Boundary disputes can be highly contentious, being both technically complex and often very emotive. This can make them challenging to resolve, with the potential for significant time and legal costs to be incurred to achieve a resolution.
At Wolferstans, our Dispute Resolution team can effectively handle even the most complicated boundary disputes. We offer sensible advice and a proactive approach to help you get the best outcome available as quickly and cost-effectively as possible.
Wherever practical, we will seek an amicable resolution to your boundary dispute, avoiding the need for contentious court proceedings, saving you time, money and stress. However, we are ready robustly to defend your interests in court should this prove necessary.
Our expertise with boundary dispute resolution
Our boundary disputes solicitors can help with matters including:
- Boundary line disputes
- Fence and landscaping disputes
- Disputes over construction works that cross a boundary line
- Access disputes
Flexible funding to suit your circumstances
Our boundary dispute resolution solicitors offer a number of funding options to suit you, including in appropriate cases fixed fees, capped fees, insurance backed funding arrangements and conditional fee agreements.
Speak to our boundary disputes solicitors in Plymouth today
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Types of boundary disputes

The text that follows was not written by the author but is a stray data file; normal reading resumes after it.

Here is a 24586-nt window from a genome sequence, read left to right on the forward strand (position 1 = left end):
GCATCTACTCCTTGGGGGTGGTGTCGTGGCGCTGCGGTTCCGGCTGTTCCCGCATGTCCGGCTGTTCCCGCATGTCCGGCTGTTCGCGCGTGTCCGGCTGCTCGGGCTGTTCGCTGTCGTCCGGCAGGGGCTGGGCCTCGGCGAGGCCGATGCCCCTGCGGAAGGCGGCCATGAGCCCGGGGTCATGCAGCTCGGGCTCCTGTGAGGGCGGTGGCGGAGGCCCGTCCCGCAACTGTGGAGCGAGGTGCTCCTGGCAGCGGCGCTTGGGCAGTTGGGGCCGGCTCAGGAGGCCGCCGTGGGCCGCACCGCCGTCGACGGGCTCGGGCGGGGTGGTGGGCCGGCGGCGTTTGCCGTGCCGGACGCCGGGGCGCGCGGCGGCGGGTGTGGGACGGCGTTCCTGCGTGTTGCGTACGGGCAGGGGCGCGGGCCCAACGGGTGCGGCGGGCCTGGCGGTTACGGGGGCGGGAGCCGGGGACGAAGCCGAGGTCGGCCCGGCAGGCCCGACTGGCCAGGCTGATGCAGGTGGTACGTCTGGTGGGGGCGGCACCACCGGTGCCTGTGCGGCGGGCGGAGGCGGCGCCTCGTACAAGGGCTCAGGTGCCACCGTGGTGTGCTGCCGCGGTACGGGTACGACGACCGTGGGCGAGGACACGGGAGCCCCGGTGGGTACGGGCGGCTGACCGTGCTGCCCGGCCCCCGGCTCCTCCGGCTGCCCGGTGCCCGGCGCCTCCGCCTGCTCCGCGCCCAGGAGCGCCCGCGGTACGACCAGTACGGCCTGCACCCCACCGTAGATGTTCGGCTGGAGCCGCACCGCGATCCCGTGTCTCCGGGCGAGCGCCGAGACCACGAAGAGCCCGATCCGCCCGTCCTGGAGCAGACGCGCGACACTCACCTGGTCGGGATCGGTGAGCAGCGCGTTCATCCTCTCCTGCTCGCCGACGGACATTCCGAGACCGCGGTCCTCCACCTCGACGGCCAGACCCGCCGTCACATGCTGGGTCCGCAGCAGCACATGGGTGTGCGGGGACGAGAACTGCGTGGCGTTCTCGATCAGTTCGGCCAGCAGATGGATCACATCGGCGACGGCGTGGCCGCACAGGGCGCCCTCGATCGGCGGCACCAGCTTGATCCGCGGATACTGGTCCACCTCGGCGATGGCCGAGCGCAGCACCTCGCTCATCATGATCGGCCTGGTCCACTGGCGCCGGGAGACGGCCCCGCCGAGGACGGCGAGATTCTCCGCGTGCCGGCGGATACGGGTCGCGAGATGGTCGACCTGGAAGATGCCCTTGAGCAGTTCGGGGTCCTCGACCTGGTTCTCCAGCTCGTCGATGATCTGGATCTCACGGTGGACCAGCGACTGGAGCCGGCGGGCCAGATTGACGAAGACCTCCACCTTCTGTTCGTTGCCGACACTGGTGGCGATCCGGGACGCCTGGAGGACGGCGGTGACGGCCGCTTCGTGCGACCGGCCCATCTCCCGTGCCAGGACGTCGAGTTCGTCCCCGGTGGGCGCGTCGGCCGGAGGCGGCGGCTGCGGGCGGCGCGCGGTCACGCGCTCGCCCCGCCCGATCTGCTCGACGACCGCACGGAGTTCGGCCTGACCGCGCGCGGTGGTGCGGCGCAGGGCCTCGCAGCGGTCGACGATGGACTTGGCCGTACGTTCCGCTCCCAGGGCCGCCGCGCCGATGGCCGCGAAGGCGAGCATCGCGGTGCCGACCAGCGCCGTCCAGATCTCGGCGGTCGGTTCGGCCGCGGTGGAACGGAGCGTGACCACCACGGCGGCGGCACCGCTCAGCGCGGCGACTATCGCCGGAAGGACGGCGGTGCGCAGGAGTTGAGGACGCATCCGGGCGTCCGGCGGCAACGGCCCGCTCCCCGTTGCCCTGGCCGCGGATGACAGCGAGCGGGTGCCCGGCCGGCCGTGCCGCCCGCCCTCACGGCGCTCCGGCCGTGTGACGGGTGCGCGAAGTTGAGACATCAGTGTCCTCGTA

These often arise when a property or site is to be sold or where the owner wishes to refinance e.g. for a construction project. As part of the sale or refinancing process, a survey will be carried out which can show that the property line does not lie where one or more parties previously believed.
A very common source of boundary disputes is where a party has erected a fence or carried out landscaping work which a neighbour believes crosses into their property. Disputes can also arise over who has responsibility for a boundary feature, such as a fence or hedge. The issue will then arise of determining where the boundary line lies and what to do about fencing or landscaping work that does cross the line.
Another common type of boundary dispute is where a party has built an extension or outbuilding (or where there is a historic extension or outbuilding) that a neighbour believes encroaches into their property. Again, a determination will need to be made as to where the true boundary lies and what should be done about any construction that encroaches on a neighbour’s property.
Where a party has historically had access to a neighbour’s property or wishes to establish such access, this can lead to disputes. In some cases there may be a right of way or other type of easement in place giving access or a licence granting access to the property (or a party may believe such provision exists).
There will often been a need to refer to title deeds and other historic documents to determine whether a party has right of access and careful negotiation may be required to secure a favourable outcome.
How we can help with boundary dispute resolution
Our boundary disputes solicitors can collect all of the necessary evidence to establish where a boundary lines lies. We work with a range of professionals, including highly regarded specialist surveyors, so we can give you the strongest basis for your legal position.
Our boundary disputes solicitors can draft a clear letter before action that sets out your position, the outcome you would like to achieve and the date by which you wish to see a resolution before further action will be taken.
Our team can then deal with any follow-up correspondence or negotiation required, keeping the process as straightforward and stress-free as possible for you.